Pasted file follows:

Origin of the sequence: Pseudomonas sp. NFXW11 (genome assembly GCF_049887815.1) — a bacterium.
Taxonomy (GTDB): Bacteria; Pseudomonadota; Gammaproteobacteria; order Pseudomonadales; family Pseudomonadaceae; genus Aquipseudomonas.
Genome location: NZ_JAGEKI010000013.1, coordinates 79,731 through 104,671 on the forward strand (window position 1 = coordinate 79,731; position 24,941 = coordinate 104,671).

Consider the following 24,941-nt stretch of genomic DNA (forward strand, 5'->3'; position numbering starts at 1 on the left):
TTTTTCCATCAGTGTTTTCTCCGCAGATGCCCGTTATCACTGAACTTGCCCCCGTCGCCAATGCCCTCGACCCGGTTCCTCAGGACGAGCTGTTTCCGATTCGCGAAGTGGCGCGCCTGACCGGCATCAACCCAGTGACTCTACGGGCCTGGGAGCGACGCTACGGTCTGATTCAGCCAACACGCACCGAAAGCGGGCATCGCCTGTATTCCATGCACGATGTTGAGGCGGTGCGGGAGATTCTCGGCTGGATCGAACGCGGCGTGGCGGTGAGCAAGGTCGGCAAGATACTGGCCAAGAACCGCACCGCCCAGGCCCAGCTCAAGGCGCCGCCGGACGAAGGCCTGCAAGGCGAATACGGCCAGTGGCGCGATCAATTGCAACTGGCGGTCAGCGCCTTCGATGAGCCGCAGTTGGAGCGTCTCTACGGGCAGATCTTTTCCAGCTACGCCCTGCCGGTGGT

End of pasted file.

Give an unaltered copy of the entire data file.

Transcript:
Origin of the sequence: Pseudomonas sp. NFXW11 (genome assembly GCF_049887815.1) — a bacterium.
Taxonomy (GTDB): Bacteria; Pseudomonadota; Gammaproteobacteria; order Pseudomonadales; family Pseudomonadaceae; genus Aquipseudomonas.
Genome location: NZ_JAGEKI010000013.1, coordinates 79,731 through 104,671 on the forward strand (window position 1 = coordinate 79,731; position 24,941 = coordinate 104,671).

Consider the following 24,941-nt stretch of genomic DNA (forward strand, 5'->3'; position numbering starts at 1 on the left):
TTTTTCCATCAGTGTTTTCTCCGCAGATGCCCGTTATCACTGAACTTGCCCCCGTCGCCAATGCCCTCGACCCGGTTCCTCAGGACGAGCTGTTTCCGATTCGCGAAGTGGCGCGCCTGACCGGCATCAACCCAGTGACTCTACGGGCCTGGGAGCGACGCTACGGTCTGATTCAGCCAACACGCACCGAAAGCGGGCATCGCCTGTATTCCATGCACGATGTTGAGGCGGTGCGGGAGATTCTCGGCTGGATCGAACGCGGCGTGGCGGTGAGCAAGGTCGGCAAGATACTGGCCAAGAACCGCACCGCCCAGGCCCAGCTCAAGGCGCCGCCGGACGAAGGCCTGCAAGGCGAATACGGCCAGTGGCGCGATCAATTGCAACTGGCGGTCAGCGCCTTCGATGAGCCGCAGTTGGAGCGTCTCTACGGGCAGATCTTTTCCAGCTACGCCCTGCCGGTGGT